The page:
When I was a kid in the 1940s and 1950s, we ate breakfast at 7:00, lunch at noon, supper at 6:00 p.m. Together, sitting around our little kitchen table. You could set a clock by our mealtimes. And we talked, even if just about the food and whether my brother had gotten a bigger serving than I did. (Never happened – Mom used a micrometer to measure portions.) And this was the normal thing for families all over the country, unless something untoward, like night shift work, prevented it. A saying used to go “A family that eats together stays together.” People truly believed that. The beginning of the end of family mealtimes probably was the advent, not of television, but of “TV dinners” – the now ubiquitous pre-packaged frozen meals that relieved homemakers of so much tedious work, but also “freed” families from the necessity of sitting together at a table so their lovingly prepared meals could be served efficiently from the adjacent stove and countertop.
And the invention of microwave ovens pretty much drove the last nail in the coffin, as they made meal preparation accessible to even little kids, so long as they could pop open the door, shove in the frozen food, and push a couple of buttons. How many of us know families where the parents and the children scarcely see each other face-to-face all day long? How many of us are families like that?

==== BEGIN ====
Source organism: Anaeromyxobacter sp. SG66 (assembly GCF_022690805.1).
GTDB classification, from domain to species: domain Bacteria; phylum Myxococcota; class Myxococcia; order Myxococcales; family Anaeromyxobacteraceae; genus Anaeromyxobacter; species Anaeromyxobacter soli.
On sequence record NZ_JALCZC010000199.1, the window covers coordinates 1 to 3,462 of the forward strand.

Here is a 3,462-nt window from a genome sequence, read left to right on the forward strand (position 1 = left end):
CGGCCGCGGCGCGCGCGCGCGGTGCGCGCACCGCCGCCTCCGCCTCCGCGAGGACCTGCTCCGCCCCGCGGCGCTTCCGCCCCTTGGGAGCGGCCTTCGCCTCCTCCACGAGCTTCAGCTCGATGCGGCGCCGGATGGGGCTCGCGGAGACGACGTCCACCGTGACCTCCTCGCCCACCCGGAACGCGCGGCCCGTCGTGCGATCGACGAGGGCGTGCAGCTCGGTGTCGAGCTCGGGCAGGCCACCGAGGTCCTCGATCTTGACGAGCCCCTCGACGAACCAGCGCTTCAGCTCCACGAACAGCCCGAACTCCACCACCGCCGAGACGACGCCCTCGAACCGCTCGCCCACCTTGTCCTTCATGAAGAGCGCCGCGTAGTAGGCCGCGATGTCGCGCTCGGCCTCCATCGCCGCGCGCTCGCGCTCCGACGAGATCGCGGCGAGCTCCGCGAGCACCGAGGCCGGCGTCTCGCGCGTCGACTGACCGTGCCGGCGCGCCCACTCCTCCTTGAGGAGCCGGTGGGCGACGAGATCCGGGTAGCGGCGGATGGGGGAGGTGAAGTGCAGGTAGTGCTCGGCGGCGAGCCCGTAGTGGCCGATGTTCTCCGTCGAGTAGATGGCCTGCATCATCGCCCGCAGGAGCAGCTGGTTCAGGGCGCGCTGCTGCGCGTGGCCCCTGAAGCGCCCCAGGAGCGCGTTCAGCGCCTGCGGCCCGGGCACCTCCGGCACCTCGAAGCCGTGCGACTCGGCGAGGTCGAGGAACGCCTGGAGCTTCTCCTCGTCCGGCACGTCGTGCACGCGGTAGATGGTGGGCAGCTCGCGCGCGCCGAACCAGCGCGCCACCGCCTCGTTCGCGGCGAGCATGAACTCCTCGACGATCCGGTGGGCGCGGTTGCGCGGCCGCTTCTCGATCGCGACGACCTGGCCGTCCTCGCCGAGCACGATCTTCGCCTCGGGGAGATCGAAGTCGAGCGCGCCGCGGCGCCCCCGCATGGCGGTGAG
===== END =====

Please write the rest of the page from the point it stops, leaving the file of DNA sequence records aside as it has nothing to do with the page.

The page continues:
Blair family with friends around a dinner table
Gasoline used to be cheap. No, really. Just a few cents a gallon. That lasted pretty much until the 1970s. People took casual drives for recreation, cars were big, and for many American families the Sunday drive, including the entire family, was an institution. It was for us. Our custom was to eat just two (big) meals on Sunday – a substantial breakfast, and a mid-afternoon Sunday dinner that often featured fried chicken. After dinner, to relax and get a much-needed change of scene after a week of office or store or factory (for Dad), of kitchen and laundry and mending and housecleaning (for Mom), of school and homework and backyard (for us kids), we would all pile into our Ford (we were Ford people – never Chevrolets; and Chrysler products were not in the picture) for a leisurely drive out into the country. We had a choice in 1940s Wichita, Kansas, of driving south into the orchard and truck garden district of the sandy Arkansas River valley, west across flat wheatfields dotted by tiny German Catholic communities with steepled churches, north into Mennonite country around Newton, or east into the rolling pastures of the nearby Kansas Flint Hills – our favorite direction. Sometimes we’d take the Sunday papers with us and we kids would read the funnies while Dad stopped by the roadside to pick wild fruit for Mom to use in making jam or jelly. It was family time, fun time, genuine re-creational time that restored our souls in some essential way.